Monday, May 23, 2011

Mercurial integration with SVN.

I've recently been evaluating integration of SVN with some other distributed source control systems, mainly Git and Mercurial. The idea is to have a distributed source control system that would integrate seamlessly with a central SVN repository (very slow and painfull access over internet). That allows a certain number of things, amongst which there is fast access to commit history, cheap branches to experiment...

At some point I had both Mercurial and Git installed, and decided it was time to do a bit of cleanup. I have a bias towards Mercurial because it has a better integration in Windows explorer through TortoiseHG (you can call that lazyness).

After uninstalling everything I started clean, installed the latest TortoiseHG version (which btw has a very nice GUI), as well as hgsubversion as explained here: Getting started with HGSubversion

Mercurial was working fine but I was running into the following error each time I tried to clone our repo:

hg clone svn+ssh://
destination directory: someotherpath
abort: Can't create tunnel: The system cannot find the file specified.

That error message has been driving me nuts for a while, and after trying a lot of things (uninstalling everything, installing Git again, checking library versions ...), I stumbled upon the solution :

set SVN_SSH="C:\\Program Files\\PuTTY\\plink.exe"

As simple as that... Just define that variable SVN_SSH and it worked flowlessly. After that I justed defined it in my user environment to make it persist.

Hopefully this will help someone else.

Saturday, May 7, 2011

K-means clustering using R

I'm trying to learn R, and I'm a firm believer that there's not better way to learn than by getting your hands dirty. After reading an excellent post on Intelligent Trading blog, it got me thinking how you would do a clustering analysis with R, using K-means.

In the rest of this post I will try to detail the different steps that I followed, in hope that it can be useful to others. In this post I will be using a couple of R packages, namely quantmod, fpc and a few others. The most crucial is quantmod. You can install it with:

They are used for:

  • quantmod: this is your bread and butter to ease time series analysis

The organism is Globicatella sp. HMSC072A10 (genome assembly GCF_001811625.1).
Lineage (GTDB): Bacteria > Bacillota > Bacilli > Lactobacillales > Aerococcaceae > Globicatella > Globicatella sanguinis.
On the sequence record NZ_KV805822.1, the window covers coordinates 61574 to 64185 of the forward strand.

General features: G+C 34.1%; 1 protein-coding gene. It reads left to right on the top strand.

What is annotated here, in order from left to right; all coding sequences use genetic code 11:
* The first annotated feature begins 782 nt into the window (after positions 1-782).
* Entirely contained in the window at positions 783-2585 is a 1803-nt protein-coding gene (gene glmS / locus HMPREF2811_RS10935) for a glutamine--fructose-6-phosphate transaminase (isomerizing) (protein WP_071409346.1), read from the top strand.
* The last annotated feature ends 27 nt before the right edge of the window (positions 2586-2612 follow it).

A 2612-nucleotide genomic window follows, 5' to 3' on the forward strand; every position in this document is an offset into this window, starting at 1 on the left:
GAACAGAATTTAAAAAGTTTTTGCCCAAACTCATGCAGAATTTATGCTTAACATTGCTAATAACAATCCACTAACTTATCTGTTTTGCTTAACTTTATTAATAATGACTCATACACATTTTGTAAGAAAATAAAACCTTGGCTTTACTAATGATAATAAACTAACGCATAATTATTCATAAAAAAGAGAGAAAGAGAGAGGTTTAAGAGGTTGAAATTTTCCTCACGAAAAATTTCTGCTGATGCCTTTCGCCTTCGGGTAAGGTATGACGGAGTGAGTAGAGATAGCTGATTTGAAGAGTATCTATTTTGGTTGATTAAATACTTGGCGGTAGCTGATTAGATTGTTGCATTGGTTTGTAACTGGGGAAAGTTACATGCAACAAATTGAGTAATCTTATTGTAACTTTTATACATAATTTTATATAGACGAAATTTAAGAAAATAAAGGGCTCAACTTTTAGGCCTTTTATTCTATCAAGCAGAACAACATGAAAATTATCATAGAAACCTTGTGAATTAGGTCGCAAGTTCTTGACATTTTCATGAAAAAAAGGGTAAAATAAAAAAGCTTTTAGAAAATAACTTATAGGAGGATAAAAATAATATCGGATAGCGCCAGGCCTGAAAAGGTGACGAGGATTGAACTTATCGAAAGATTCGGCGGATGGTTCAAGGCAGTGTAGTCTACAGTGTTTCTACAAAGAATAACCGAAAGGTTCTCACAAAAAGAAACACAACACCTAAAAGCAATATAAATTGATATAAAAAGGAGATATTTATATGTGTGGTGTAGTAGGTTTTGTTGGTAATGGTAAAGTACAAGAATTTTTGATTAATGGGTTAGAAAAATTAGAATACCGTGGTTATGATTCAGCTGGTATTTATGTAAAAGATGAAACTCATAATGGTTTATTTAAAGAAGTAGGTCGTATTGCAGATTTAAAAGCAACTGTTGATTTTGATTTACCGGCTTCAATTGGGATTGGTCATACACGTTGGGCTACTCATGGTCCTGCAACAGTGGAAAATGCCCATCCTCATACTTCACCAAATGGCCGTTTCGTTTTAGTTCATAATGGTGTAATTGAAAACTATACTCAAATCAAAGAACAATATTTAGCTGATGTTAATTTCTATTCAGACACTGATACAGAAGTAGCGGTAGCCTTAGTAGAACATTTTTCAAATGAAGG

• graphics, scatterplot3d, gplots RColorBrewer are used for plotting
  • fpc: this packages is package dedicated to clustering 

First this article supposes that you already have your data handy in a xts object used by quantmot. If it's not the case have a look at this article.

In the details below, "x" is the name of the object that contains my timeserie. Now let dig into it.

The first thing you need to do is create matrix with the different criteria you want to use for the clustering. In my case I'm going to use three normalized ratios, Close / Open, High / Open,  Low / Open , and then stuff them into a matrix. Then you want to process the actual cluster and display it:

The result looks like:
This works pretty well, except you have to specify a number of cluster you're looking for. Another may to do this is through the pamk function from the fpc package, for for which you don't specify the actual number of cluster, it will be calculated (you provide a range of value though):

Note the difference with kmeans method, the cluster information is packed into a pam object. That why you access the cluster details through zpamk$pamobject.


Friday, May 6, 2011

Thumbnails for Videos

I recently installed a web gallery to host photos and videos named Zenphoto. It works perfectly to my taste except for a small detail. Video galleries load a flash player named flowplayer, which does the job nicely, but until you click on the actual video to make the flash player load, you can't see a thumbnail of the video.

 The solution to have thumbnails for videos in Zenphotos, the same way you have for photos, is to place a jpg with the same name as the video. For instance if you have a video named a.mp4, create a jpeg named a.jpg in the same folder as the video. This photo will be used as thumbnail for you video.

It's fine to do a few manually ... but call me lazy I don't fancy the extra manual step each time I need to add a new video. So a create a little script to generate the thumbnails. 

Before digging in the details, it assumes a few things. First this only works under linux, so you must not be afraid of command line. Secondly it relies on ffmpeg to extract a frame automatically.

If you don't have ffmpeg and you're using an Ubuntu / Debian type:

Then you into the folder under which the videos are and type:

And paste the following content into the file:

Run the script and you're done.